This is indeed a very rational assessment. As COVID began its meteoric spread from China, I also early on realized that this was not a “flare-up” that would eventually die out, as many American politicians posed. That kind of thing had happened before with SARS, MERS and H1N1 “bird flu” in the past, but COVID-19 was a new creature and its appearance in all areas of the world without regard or response to climate (“It will die by summer, like the flu”), and its particular and peculiar predilection for the United States, Brazil, Western European and Russian people suggests that there is possibly something particular about these nations and their people that is more conducive to the virus and its spread – something which I have not yet seen an explanation offered for. SARS-Cov-2 was the new endemic illness as well as a pandemic. This one may eventually become a somewhat rare backgrounder, but it will always be with us. That is my assessment, based on little more that observation of the pattern of the spread and the observation of the nations in which the disease has been most active. We continue:

Our meeting comes as things appear to be going his way. As coronavirus cases rise in pretty much all other European countries, leading to fears of a second wave including in the UK, they have been sinking all summer in Sweden. On a per capita basis, they are now 90 per cent below their peak in late June and under Norway’s and Denmark’s for the first time in five months. Tegnell had told me the first time we spoke in the spring that it would be in the autumn when it became more apparent how successful each country had been.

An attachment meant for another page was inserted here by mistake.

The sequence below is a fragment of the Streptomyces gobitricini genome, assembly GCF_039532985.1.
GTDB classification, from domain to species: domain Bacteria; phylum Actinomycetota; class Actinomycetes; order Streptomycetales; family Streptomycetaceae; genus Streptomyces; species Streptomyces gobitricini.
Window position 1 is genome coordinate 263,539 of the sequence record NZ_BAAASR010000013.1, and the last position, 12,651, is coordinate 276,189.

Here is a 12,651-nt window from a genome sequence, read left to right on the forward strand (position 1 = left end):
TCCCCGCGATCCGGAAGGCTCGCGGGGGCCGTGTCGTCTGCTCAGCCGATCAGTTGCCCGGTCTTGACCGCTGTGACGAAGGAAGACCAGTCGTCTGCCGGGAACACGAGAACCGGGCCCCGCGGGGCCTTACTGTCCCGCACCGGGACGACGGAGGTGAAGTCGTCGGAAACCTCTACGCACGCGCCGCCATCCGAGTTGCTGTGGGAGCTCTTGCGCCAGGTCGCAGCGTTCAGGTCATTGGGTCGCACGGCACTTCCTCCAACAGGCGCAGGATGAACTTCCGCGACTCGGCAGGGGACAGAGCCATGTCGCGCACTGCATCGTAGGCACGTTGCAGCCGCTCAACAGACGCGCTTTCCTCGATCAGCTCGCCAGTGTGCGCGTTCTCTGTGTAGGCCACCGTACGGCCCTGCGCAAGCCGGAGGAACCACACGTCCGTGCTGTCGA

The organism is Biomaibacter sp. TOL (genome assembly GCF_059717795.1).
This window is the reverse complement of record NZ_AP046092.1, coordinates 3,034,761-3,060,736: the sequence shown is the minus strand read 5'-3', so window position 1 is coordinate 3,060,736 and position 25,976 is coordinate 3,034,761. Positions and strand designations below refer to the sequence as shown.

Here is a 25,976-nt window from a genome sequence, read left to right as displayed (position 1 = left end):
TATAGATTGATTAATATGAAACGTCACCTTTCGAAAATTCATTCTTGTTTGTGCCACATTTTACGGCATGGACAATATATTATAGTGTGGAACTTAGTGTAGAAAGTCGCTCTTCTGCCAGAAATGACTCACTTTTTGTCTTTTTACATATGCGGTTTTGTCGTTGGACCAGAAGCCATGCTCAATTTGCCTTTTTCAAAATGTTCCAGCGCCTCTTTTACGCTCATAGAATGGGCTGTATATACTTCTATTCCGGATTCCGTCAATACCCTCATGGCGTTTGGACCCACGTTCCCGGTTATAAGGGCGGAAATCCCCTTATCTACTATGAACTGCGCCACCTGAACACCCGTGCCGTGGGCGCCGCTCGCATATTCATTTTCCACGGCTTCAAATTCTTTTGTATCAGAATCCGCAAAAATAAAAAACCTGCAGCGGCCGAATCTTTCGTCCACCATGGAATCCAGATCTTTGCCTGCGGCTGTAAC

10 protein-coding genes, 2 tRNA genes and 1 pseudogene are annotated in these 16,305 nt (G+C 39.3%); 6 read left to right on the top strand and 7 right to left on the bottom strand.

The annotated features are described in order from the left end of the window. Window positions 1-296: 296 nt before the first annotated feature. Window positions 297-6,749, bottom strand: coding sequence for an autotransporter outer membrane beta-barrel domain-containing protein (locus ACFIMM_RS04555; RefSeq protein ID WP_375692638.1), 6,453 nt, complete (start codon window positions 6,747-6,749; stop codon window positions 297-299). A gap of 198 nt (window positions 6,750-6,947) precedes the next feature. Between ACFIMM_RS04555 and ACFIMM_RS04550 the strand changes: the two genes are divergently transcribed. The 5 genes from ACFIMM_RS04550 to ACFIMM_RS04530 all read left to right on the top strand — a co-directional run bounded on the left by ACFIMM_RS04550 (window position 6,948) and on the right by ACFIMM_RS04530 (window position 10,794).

Today, the architect of Sweden’s lighter-touch approach says the country will have “a low level of spread” with occasional local outbreaks. “What it will be in other countries, I think that is going to be more critical. They are likely to be more vulnerable to these kind of spikes. Those kind of things will most likely be bigger when you don’t have a level of immunity that can sort of put the brake on it,” he adds.

Herd immunity is one of the most controversial concepts of the Covid-19 crisis. Tegnell is adamant that it was not Sweden’s goal to allow the virus to run its course until enough of the population had been exposed and the infection rate slowed. But he argues immunity is at least in part responsible for the sharp recent drop in Swedish cases and questions how its neighbours will fare without it. “What is protecting Copenhagen today? We will see,” he adds.

Presently the penetration rate of the virus looks to be about 25 percent of the population of the US, but again, there also appear to be other factors that make this higher in the US and lower in some other countries. It is very difficult to track because the availability of technology and personnel to track the virus varies from nation to nation and government to government. But early on, I proposed the following hypotheses:

  1. The most reliable number-of-cases reporting will come from the United States, because our press freely reports crises, and all the more so if they can be used to damage President Trump’s re-election chances.
  2. The second most reliable reporting will likely be from Russia. Like the United States, Russia has a large population, and while the West is often unfamiliar with this fact, Russia has a superb technology advantage to many countries. Also, Russia’s population mostly lives in very large cities scattered across the nation, and for the most part, there is not much travel between these cities relative to the US. People tend to stay where they are. Those cities may have other problems but extremely good and inexpensive communications technology, often far superior to what I see in the US, is a fact of modern Russian life. This makes everything and everybody easy to track.